The Un – Common Avocado





avos_trees2

Photo by Hannah Rose

An avocado is as common as the banana in our fruit bowl. Name five tropical fruits and avocado is sure to be on that list. Or, has it become so common that we don’t even consider it tropical therefore exotic? Lately, I have been obsessed with avocados. I can’t seem to get them out of my head. I want to know more about this most common fruit.

We have 86 avocados trees at Kumu Aina, of 25 varieties. (Grocery stores carry only one or two varieties: Haas and Sharwil.) I have a lot to learn about where they come from, what they taste like, when they ripen, how to propagate more, and who pollinates them. I do not attempt to answer all these questions today. However, I do consider it a challenge to find them.

In our transient society we may have inherited an avocado tree or two, or, like me, a whole orchard of them, not knowing the varieties of many of them.  We may have thrown out some seeds, planted a few grafted trees that we were told were good or would fruit at a given time. For almost eight years, I have been listening to avocado eaters and they want these things out of their fruit: creamy or buttery, not stringy, not watery, good flavor, big in size, small in seed, year-round production, and predictable ripening. I think one knows what one wants from an avocado but the trick is getting it.

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Photo by Hannah Rose

One might consider that there are five species or races of avocado [technically there are three…two (Guatemalan and West Indian ) being an expression of one botanical species Persea Americana and one distinct species (Mexican) Persea Drymifolia]. Of the five, let’s consider them to be Guatemalan, West Indian, Mexican, Seedling and Hybrid.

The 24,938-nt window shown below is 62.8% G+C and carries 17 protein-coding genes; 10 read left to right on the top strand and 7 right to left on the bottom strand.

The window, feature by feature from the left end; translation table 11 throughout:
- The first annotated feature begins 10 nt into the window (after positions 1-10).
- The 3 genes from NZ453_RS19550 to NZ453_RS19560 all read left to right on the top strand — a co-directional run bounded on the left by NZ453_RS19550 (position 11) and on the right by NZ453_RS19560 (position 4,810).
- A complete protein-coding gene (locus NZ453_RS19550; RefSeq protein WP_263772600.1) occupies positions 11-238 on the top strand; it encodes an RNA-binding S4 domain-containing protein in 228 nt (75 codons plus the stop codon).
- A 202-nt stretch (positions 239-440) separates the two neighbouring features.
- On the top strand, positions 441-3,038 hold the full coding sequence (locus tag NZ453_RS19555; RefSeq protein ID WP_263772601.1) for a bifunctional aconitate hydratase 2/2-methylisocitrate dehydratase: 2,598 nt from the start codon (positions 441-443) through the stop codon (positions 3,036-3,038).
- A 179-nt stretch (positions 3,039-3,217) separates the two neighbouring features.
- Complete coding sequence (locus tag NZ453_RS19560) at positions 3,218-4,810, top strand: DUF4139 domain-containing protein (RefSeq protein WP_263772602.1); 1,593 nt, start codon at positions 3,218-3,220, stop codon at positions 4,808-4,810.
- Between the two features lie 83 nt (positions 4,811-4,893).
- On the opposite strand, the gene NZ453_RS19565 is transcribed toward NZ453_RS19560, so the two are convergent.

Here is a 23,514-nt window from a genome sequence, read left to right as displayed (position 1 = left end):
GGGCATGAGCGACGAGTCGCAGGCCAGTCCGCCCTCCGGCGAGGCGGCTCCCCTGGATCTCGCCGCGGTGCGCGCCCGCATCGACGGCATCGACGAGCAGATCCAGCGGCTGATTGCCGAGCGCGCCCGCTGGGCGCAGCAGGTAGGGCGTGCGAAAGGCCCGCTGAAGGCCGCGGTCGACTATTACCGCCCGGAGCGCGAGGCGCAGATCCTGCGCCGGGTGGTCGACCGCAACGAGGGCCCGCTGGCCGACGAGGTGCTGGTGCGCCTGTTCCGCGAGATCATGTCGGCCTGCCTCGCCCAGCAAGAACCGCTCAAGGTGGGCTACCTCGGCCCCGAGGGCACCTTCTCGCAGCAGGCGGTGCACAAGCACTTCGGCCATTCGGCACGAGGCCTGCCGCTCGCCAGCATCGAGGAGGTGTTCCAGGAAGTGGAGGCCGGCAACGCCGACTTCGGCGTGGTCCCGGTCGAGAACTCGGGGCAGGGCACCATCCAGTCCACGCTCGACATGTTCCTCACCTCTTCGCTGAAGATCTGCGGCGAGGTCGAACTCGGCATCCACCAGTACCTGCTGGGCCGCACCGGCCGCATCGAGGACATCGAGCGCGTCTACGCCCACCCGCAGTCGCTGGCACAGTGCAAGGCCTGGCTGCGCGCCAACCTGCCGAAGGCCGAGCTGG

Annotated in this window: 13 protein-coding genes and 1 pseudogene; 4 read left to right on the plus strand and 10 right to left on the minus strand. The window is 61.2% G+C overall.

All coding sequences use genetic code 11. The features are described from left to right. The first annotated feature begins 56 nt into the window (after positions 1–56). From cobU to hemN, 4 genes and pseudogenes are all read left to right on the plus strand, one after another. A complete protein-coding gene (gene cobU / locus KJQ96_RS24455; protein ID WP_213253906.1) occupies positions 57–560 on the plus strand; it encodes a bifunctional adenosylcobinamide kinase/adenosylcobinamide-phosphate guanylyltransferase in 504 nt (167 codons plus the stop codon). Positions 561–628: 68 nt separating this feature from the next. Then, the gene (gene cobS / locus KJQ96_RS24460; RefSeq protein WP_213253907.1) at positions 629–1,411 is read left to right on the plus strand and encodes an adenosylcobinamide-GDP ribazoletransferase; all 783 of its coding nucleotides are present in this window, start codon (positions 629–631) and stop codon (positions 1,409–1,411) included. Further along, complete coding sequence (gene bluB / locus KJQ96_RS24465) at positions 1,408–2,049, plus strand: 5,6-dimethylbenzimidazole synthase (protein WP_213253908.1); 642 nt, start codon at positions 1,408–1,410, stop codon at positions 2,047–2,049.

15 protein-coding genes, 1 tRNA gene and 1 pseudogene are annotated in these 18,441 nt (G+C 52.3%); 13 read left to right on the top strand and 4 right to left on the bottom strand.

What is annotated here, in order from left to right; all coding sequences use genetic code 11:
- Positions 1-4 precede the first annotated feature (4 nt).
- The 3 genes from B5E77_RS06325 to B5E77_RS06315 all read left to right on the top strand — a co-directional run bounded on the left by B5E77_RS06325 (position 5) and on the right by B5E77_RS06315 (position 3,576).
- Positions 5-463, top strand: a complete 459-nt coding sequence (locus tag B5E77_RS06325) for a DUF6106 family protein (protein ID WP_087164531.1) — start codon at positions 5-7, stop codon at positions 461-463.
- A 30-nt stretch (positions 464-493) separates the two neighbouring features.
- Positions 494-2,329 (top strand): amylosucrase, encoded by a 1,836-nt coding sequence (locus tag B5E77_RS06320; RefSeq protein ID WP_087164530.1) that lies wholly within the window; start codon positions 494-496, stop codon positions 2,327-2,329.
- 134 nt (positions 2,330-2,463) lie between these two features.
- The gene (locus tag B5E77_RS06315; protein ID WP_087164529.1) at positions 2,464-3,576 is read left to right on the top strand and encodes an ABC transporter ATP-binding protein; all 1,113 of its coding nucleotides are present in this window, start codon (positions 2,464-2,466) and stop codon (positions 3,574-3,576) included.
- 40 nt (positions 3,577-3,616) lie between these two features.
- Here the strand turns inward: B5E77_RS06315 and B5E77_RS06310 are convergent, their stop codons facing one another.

Guatemalan: Blooming in late spring, this species will produce fruit in winter to spring (November to May). You can expect fruit in 3 – 4 years but maybe as long as 6 – 7. The skin tends to be thick or 1/16″ to 1/4″ thick, woody in texture, harder or coarsely granular with a rougher texture towards the stem. Leaves are deeper colored with new growth deeper bronze red. The seed fills the cavity and does not rattle when shaken. Fruit are borne on long stems, the skin is light green to purplish black and the meat is fiberless. Introduced to Hawai’i in 1885 it grows best in tropical highlands. Known varieties include Linda, Nishikawa, and Ohata. In my opinion, possible hybrids that resemble this species are Kahalu’u (an alternate year bearer), Marashige (an alternate bearer), Semil 34, and Green Gold.

West Indian: Blooming in early spring, fruits can be expected in summer to late fall (July to November)–usually not a winter avocado. Expect fruit from 5 – 6 years. Skin is more than 1/16″ thick and leathery in texture but smooth from yellow-green to maroon in color. It is the predominate race of avocado but does not grow well in California. This tree does best in tropical lowlands and they have the greatest tolerance to salinity. The seed is large and often loose in the cavity with two layers of seed coat. This may have been the race that was first introduced to Hawai’i in 1825. Known varieties include Ota. Avocados in my orchard that are similar include Greenwell, Malama, Keona, and Cliff.

Mexican: This race is identified most easily by the anise-like scent of its leaves and by its small fruit. It is considered the hardiest and most cold tolerant of all. Flowers appear in early winter and early spring with the fruit ripening in summer and fall. Also, it is small leaved and small fruited. The seed is large as compared to the fruit, which tends to be small. The skin is thin and typically glossy. Thin skin is easily pierced by fruit flies. Fruit can be produced in as little as 2 – 3 years. I don’t know of any cultivars but hybrids that resemble this race the most are Hass, Sharwil, Cliff, Green Gold and Fuerte. The hybrid San Miguel also has some of the characteristics.

avo4Seedlings: Avocados are not true to seed, so that every seedling can be considered a variety. In essence you could have the best fruit from your seedling, continue to clone and give your friends grafted trees of your variety and make up a name like “Super Big, Buttery, Itty Bitty Seed that Ripens on Tuesday at 4:00 p.m.” cultivar. Seedlings (somewhat typical of seedlings in general) tend to be large trees, more vigorous and bearing fruit much later than grafted. Also, seedlings tend to produce crops in alternate years. It is worthy to note that unfavorable conditions or over-production can also lead to alternate year crops in any race or variety.